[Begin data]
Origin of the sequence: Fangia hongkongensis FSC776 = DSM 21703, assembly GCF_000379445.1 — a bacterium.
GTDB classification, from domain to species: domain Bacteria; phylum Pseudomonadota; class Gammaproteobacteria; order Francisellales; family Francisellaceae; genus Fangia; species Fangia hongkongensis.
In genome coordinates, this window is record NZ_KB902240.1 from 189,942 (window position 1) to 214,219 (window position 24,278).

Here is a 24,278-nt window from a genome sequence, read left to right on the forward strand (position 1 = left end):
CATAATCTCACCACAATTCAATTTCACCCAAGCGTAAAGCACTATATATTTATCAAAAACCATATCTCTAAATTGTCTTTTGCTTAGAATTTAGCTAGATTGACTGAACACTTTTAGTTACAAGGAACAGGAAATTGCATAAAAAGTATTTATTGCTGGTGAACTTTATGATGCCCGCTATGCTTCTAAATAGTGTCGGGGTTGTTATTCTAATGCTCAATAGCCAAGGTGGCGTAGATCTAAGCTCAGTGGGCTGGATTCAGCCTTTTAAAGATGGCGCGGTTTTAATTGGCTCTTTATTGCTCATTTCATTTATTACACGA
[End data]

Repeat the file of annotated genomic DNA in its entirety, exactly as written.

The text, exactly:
Origin of the sequence: Fangia hongkongensis FSC776 = DSM 21703, assembly GCF_000379445.1 — a bacterium.
GTDB classification, from domain to species: domain Bacteria; phylum Pseudomonadota; class Gammaproteobacteria; order Francisellales; family Francisellaceae; genus Fangia; species Fangia hongkongensis.
In genome coordinates, this window is record NZ_KB902240.1 from 189,942 (window position 1) to 214,219 (window position 24,278).

Here is a 24,278-nt window from a genome sequence, read left to right on the forward strand (position 1 = left end):
CATAATCTCACCACAATTCAATTTCACCCAAGCGTAAAGCACTATATATTTATCAAAAACCATATCTCTAAATTGTCTTTTGCTTAGAATTTAGCTAGATTGACTGAACACTTTTAGTTACAAGGAACAGGAAATTGCATAAAAAGTATTTATTGCTGGTGAACTTTATGATGCCCGCTATGCTTCTAAATAGTGTCGGGGTTGTTATTCTAATGCTCAATAGCCAAGGTGGCGTAGATCTAAGCTCAGTGGGCTGGATTCAGCCTTTTAAAGATGGCGCGGTTTTAATTGGCTCTTTATTGCTCATTTCATTTATTACACGA